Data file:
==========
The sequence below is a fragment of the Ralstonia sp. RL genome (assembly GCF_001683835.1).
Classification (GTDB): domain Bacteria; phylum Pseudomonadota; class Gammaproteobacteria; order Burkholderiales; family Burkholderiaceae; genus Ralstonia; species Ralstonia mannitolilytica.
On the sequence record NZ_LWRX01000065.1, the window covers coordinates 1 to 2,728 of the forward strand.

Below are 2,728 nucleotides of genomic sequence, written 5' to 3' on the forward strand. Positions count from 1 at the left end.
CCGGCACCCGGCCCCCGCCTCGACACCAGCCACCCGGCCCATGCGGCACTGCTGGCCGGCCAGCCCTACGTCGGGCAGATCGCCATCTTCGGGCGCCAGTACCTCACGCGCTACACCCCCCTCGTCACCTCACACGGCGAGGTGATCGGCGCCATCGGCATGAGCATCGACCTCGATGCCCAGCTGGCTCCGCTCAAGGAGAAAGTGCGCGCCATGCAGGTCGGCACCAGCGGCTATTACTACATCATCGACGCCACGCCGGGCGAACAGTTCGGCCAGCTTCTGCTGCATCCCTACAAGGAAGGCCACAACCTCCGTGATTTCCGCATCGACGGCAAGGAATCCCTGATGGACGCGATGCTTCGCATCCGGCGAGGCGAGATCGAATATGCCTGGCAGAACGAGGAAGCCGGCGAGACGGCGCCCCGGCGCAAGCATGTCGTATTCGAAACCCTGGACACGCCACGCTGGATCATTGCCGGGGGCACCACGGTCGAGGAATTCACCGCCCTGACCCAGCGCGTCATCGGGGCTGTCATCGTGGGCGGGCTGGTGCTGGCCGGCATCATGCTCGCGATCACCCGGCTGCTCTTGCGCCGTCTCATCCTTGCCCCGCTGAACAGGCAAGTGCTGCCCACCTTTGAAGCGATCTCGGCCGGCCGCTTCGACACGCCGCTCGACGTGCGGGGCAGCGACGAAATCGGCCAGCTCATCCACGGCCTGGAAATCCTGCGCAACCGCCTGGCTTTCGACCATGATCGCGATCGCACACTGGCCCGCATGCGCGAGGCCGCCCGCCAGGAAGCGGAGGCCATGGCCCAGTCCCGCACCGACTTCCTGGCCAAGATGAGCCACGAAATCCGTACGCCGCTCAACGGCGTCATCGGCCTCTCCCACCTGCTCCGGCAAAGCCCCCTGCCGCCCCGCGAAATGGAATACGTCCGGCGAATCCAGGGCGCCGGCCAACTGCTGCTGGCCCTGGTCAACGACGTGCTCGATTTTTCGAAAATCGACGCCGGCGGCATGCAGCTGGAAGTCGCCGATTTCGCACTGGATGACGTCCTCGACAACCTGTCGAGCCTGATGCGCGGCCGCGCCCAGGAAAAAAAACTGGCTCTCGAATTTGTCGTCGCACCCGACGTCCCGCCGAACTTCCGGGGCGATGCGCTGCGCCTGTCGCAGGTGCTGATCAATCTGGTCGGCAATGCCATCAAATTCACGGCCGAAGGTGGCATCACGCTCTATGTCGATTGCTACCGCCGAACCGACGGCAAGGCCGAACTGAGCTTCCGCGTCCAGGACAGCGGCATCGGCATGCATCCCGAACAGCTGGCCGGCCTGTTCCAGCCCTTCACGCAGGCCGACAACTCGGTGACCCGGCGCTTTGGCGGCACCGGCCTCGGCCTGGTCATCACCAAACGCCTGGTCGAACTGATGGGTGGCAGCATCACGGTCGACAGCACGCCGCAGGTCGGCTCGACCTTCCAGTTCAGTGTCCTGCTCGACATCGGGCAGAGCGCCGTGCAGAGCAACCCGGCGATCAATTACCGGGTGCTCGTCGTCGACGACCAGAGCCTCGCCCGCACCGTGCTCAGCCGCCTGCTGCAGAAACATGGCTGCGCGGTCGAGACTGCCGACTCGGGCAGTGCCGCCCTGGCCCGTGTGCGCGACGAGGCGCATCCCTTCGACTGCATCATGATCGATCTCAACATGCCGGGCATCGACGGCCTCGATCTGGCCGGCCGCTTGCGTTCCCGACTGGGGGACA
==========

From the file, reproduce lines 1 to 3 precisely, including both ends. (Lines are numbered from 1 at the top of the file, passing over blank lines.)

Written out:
The sequence below is a fragment of the Ralstonia sp. RL genome (assembly GCF_001683835.1).
Classification (GTDB): domain Bacteria; phylum Pseudomonadota; class Gammaproteobacteria; order Burkholderiales; family Burkholderiaceae; genus Ralstonia; species Ralstonia mannitolilytica.
On the sequence record NZ_LWRX01000065.1, the window covers coordinates 1 to 2,728 of the forward strand.